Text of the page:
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Rio Waida’s qualification for the 2023 CT represents a giant leap forward for Indonesian surfing. The Indo archipelago’s population is nudging towards three hundred million and Waida is set to become one of the biggest names in the island nation. However, long before Rio’s lethal whips were taking down competitors on the Challenger Series, two iconic Balinese surfers were travelling the world in search of a professional career. In the interview below, from the March 1981 issue of Tracks, Paul Holmes catches up with Balinese juniors Made Kasim and Ketut Menda. With welcome honesty they discuss the hassled Australian lineups, getting lost in big cities and the challenge of finding flowers in Bondi for their daily Hindu ceremonies. These days Kasim is a Hindu priest and prominent businessman while Menda went on to have a successful career in the surf industry. However, back then they were just a couple of teenagers travelling through Australia, surfing new waves and figuring out a different culture.
MADE AND KETUT
Interview by Paul Holmes: From the Pages of Tracks, March 1981
Ketut Menda and Made Kasim are 17 and 16 years old respectively and are the two hottest properties in Balinese junior surfing. Out in Australia for three months (Ketut
on a sponsored trip from Om Clothing as a result of winning the Bali Surf Club junior title and Made under sponsorship from Peter McCabe’s “Trade Winds Surfboards”) the two are intending to surf in as many contests as possible (except Bells which they say is too cold). Although lack of experience in Sydney’s beach breaks meant that neither of them got further than the second round in the Cue Pro Junior, their natural raw ability and enthusiasm suggests that, as Balinese surfing reaches maturity, they could well be Indonesia’s first two surfing professionals.
How are you both enjoying your visit to Australia?
MK: Yeah, enjoying it! The waves are the problem for me though. I’m not used to this kind of waves. In Bali we used to bigger waves.
Where do you surf mainly when you’re at home?
MK: Yeah, Ulu, everywhere, you know.
KM: We prefer reef surf. I need bigger wave. When I try to be radical here, I cannot do!
How long have you been surfing?
KM: Four years.
MK: Me, three years. We surfing every day together. We work together at Trade Winds Surf Shop, Kuta Beach, Bali. After working, surfing. We both work for Peter McCabe there.
How did you start surfing? What made you become interested?
KM: I met Australian friend Paul on the beach. He was surfing in Bali and let me go on his board. Then, when he leave Bali he give me his board.
MK: The first surfer I met was Peter McCabe. He lent me his board and taught me to surf.
Ketut, you’ve been to Australia once before. You must feel you know the place pretty well by now?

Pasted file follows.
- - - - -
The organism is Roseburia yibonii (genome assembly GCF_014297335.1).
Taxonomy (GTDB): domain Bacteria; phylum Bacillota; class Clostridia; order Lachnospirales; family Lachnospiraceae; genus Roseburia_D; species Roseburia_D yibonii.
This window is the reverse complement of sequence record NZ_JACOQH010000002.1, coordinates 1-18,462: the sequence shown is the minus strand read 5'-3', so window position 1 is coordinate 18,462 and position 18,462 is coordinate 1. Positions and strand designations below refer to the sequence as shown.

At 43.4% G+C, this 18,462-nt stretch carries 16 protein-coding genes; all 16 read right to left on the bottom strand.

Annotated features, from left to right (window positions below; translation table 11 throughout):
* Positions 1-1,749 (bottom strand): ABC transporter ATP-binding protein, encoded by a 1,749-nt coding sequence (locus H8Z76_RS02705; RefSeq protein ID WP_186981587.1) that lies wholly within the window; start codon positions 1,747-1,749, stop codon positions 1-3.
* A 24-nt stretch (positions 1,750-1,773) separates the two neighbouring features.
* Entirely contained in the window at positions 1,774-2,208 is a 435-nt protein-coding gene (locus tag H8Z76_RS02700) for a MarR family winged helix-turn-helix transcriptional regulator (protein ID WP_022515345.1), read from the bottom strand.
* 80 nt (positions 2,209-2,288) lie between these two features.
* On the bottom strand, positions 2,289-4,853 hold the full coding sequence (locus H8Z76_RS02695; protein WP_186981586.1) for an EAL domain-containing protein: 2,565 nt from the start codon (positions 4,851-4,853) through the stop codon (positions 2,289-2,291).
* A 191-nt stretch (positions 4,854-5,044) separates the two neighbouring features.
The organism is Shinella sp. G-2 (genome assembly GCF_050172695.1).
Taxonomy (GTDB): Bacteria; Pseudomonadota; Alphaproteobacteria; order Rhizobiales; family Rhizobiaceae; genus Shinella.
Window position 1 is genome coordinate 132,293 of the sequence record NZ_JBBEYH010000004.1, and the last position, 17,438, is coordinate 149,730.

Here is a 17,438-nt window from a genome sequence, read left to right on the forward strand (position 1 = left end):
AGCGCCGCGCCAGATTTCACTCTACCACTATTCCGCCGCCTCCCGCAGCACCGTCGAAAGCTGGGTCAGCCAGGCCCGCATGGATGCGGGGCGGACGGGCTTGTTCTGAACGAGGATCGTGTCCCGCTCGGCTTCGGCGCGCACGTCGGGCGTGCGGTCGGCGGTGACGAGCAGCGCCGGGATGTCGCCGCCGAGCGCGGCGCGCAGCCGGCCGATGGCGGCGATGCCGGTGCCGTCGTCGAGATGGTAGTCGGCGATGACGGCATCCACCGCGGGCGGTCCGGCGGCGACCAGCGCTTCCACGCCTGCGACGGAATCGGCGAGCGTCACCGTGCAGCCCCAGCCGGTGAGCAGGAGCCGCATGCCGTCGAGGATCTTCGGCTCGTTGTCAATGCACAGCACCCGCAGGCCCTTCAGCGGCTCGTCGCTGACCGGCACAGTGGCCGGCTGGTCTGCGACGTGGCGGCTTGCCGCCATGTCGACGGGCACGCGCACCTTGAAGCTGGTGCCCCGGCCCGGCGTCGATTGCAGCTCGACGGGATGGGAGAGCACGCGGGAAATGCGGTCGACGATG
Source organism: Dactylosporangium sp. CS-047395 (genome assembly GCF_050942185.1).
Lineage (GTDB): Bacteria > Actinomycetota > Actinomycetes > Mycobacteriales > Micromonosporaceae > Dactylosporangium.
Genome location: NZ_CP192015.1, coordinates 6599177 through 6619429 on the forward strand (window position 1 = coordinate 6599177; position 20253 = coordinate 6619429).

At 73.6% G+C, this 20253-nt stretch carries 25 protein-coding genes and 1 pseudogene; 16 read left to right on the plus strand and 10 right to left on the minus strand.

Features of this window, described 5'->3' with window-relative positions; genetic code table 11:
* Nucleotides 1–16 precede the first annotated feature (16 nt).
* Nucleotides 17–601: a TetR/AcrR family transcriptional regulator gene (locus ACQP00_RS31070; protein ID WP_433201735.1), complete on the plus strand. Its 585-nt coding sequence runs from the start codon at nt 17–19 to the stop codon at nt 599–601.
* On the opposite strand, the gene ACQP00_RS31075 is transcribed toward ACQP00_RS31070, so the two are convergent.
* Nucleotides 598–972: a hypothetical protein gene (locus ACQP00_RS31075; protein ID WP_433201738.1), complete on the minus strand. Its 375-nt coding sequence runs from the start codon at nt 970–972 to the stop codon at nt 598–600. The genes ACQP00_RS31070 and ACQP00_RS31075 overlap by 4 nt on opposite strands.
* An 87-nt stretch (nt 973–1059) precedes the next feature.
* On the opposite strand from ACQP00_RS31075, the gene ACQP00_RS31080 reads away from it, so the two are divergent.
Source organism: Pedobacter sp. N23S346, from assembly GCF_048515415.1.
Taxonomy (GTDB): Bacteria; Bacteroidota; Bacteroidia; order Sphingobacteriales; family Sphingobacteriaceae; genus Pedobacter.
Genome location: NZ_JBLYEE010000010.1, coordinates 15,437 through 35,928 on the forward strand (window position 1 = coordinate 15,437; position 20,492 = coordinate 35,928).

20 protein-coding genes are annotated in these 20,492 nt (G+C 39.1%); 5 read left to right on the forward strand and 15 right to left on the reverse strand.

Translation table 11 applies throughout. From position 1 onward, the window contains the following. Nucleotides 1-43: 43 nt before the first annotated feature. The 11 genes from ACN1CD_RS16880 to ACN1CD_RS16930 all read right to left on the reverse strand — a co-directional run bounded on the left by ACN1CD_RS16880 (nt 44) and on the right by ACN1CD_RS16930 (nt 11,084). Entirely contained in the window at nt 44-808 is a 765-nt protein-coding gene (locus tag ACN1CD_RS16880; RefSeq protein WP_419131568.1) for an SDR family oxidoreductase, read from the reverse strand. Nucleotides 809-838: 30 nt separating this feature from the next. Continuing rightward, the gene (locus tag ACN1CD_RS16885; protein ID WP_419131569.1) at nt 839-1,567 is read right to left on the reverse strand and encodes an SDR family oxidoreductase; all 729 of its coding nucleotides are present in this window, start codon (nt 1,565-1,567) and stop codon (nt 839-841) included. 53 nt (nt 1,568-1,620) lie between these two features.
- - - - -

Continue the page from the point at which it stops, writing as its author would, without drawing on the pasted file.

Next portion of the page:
KM: Oh no! This place too big. I don’t remember! Last time I was here I got lost in Surfer’s Paradise..
MK: Everything’s different here. It’s much faster. It’s good. I hope I can come again.
How have you found it, going surfing here?
MK and KM: Hassle! (Laughter)
KM: Too many surfers here! I’ve been surfing North Narrabeen, Bondi, Bronte. I’m not local here so .. I don’t mind. I’m learning a lot.
MK: Yeah, I don’t mind, just take it easy and go for it! It’s OK
I’ve heard you’ve been keeping up the custom of making flower offerings while you’ve been here?
KM: Yeah, that’s true. I tried to find flowers to do it like we do in Bali everyday before we go surfing but we staying Bondi and there aren’t any flowers to find and no trees. Not like home. So we been making flowers out of paper.
MK: We have to do it – we Hindu.
People here don’t make flower offerings. Do you think that’s bad?
MK: No, it doesn’t matter. They have different religion they not Hindu.
Did you know that many people in Australia have no religion at all?
KM: Yeah, we know. Just one big party eh? Like in Bali too. But my god go with me anywhere. In Bali, in Bondi too.
Do you think that people who have no religion are missing out on something in life?
KM: Yeah, I think so. If I feeling unhappy I tell my god and I feel happy again. It make better.
What do you think of the Cue Pro Junior competition?
MK: Very hard. Very hot. Not so many hot surfers in Bali. Good contest though.
Which are the best surfers you’ve ever seen in Bali?
KM: Australian surfers. Australia very good surfing country. Better than Hawaiian. Peter McCabe, Terry Fitzgerald, Terry Richardson, very good surfer.
MK: Peter McCabe. Peter and Lopez. But Peter do more than just riding tube.
Before young Balinese surfers started people over there were afraid of the ocean. Is that changing now?
KM: Yeah, since tourists come and Balinese start surfing.
What would you like to be doing five years from now?
KM: I hope to be professional surfer. Like Cheyne Horan. Travel IPS circuit. I hope so.
MK: Yeah, I hope so too.